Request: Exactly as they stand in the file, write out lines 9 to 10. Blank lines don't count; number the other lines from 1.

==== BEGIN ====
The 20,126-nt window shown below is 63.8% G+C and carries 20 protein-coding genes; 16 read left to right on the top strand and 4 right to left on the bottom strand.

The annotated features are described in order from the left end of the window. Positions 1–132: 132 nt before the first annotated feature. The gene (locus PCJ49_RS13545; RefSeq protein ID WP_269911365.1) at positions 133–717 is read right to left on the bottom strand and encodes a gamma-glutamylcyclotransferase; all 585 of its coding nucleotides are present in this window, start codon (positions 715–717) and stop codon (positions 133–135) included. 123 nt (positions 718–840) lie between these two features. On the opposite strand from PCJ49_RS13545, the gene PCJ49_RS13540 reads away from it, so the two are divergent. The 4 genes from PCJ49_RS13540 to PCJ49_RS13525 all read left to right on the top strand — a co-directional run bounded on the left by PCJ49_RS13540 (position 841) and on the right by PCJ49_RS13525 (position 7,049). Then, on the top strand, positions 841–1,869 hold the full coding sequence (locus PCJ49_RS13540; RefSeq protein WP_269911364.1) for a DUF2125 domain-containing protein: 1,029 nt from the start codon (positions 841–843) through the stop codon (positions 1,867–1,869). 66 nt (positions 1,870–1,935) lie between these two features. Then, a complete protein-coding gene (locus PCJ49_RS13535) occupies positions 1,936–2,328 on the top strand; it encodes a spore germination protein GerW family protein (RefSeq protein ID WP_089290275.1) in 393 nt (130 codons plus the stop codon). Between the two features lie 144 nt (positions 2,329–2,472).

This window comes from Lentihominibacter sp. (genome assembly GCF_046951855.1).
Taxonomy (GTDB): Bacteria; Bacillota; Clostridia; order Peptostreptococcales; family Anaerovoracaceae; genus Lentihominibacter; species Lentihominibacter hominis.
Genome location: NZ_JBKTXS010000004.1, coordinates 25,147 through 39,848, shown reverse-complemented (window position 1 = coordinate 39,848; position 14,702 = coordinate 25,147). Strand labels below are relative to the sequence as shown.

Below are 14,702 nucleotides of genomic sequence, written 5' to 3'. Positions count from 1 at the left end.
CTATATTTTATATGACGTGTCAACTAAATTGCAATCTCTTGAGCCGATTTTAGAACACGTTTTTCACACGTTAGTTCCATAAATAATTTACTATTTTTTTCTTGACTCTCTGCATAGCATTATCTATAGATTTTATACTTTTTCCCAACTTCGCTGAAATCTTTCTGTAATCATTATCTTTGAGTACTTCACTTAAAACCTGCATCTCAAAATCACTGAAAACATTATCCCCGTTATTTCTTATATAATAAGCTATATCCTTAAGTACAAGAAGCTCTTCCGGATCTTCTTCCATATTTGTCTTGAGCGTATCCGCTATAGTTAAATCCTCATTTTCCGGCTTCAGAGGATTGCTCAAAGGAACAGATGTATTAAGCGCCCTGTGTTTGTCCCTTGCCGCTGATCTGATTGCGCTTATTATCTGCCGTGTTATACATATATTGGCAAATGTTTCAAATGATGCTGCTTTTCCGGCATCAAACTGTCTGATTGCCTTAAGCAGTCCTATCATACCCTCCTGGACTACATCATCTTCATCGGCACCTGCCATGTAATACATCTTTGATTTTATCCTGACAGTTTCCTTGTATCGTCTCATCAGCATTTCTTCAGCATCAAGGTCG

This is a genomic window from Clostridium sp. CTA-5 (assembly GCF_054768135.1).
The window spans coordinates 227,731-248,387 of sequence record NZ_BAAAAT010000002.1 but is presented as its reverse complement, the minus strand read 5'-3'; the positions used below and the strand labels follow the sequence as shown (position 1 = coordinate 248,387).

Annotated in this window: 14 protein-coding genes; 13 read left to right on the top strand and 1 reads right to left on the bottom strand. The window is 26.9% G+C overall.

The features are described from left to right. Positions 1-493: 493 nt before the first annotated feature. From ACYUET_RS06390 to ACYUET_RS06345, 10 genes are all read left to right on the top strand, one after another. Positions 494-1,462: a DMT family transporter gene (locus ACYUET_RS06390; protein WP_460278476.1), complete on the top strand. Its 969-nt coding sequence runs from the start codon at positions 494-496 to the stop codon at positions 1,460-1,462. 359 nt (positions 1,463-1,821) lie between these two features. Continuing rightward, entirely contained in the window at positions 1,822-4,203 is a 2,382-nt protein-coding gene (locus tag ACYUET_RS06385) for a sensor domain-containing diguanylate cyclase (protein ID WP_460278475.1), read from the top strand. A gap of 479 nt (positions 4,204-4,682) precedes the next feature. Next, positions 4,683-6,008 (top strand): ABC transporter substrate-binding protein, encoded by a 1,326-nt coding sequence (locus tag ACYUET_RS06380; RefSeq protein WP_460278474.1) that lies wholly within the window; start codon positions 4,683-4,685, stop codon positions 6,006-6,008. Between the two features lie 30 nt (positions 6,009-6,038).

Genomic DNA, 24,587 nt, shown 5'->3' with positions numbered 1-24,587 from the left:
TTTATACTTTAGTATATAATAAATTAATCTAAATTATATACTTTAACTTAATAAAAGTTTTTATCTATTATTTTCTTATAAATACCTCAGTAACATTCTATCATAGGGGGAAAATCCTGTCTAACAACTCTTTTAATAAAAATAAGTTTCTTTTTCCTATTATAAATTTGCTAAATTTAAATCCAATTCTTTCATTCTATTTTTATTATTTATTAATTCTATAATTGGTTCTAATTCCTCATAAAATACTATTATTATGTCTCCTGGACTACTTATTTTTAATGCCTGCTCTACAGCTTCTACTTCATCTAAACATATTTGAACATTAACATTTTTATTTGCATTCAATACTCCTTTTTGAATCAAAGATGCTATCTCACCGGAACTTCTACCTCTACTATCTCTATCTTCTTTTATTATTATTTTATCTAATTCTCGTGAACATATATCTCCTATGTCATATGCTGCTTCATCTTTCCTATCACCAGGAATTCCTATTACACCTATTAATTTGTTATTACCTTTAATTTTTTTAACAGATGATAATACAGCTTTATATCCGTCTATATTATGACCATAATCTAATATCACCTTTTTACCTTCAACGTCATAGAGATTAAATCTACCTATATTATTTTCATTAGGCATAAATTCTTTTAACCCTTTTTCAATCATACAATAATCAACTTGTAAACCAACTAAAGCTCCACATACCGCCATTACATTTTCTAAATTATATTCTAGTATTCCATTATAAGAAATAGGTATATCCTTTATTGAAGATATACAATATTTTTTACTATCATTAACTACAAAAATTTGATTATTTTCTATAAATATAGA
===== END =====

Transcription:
The window spans coordinates 227,731-248,387 of sequence record NZ_BAAAAT010000002.1 but is presented as its reverse complement, the minus strand read 5'-3'; the positions used below and the strand labels follow the sequence as shown (position 1 = coordinate 248,387).

Annotated in this window: 14 protein-coding genes; 13 read left to right on the top strand and 1 reads right to left on the bottom strand. The window is 26.9% G+C overall.